The Migrant Education Program was established in 1966 for the purpose of providing supplemental instructional and/or family support services to migratory families. Any individual between the ages of 0 ñ 21 years of age who moves from one school district to another, with their parent or guardian, who is seeking temporary or seasonal employment in the agriculture or fishing industries during the last 3 years, may qualify. With the collaboration of the school district, a student needs assessment is completed for each migrant student to determine the area of academic and/or social services needs. With the support of Regional Migrant Program staff, teachers provide supplemental services to assigned migrant students through extended day and summer programs. The Migrant Education Program provides supplemental health and social support services to migrant students and their families when all other resources have been exhausted. The Migrant Education Program serves as a referral service as it collaborates with the community resource agencies in providing information and/or services to the identified migrant family.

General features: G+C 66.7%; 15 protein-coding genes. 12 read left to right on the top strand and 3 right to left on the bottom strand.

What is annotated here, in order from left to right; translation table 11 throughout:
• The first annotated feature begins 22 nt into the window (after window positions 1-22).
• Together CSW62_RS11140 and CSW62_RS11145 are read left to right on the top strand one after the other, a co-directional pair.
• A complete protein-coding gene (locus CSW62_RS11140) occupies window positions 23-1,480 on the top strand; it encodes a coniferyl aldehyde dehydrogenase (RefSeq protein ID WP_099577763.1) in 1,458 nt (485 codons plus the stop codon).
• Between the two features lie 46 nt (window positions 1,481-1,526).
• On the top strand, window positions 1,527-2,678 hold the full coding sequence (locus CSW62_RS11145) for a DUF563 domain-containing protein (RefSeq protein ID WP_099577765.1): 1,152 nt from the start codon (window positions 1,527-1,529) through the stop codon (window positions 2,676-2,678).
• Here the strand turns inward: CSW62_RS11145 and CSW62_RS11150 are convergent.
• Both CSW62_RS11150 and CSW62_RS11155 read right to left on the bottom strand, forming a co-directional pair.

Migrant Education Program (MEP)-Title I, Part C
The Migrant Education Program (MEP) authorized under Part C of Title I of the Elementary and Secondary Education Act of 1965, as amended. The statutory purposes of the MEP set forth in Section 1301 are to:
1. Support high-quality and comprehensive educational programs for migrant children to help reduce the educational disruption and other problems that result from repeated moves;
2. Ensure that migrant children who move among the States are not penalized in any manner by disparities among the States in curriculum, graduation requirements, and State academic content and student academic achievement standards;
3. Ensure that migrant children are provided with the appropriate educational services (including supportive services) that address their special needs in a coordinated and efficient manner;
4. Ensure that migrant children receive full and appropriate opportunities to meet the same challenging State academic content and student academic achievement standards that all children are expected to meet;
5. Design programs to help migrant children overcome educational disruption, cultural and language barriers, social isolation, various health-related problems, and other factors that inhibit the ability of such children to do well in school, and to prepare such children to make a successful transition to postsecondary education or employment; and
6. Ensure that migrant children benefit from State and local systemic reforms.
The goal of the Migrant Education Program is to ensure that all migrant students reach challenging academic standards and graduate with a high school diploma (or complete a GED) that prepares them for responsible citizenship, further learning, and productive employment.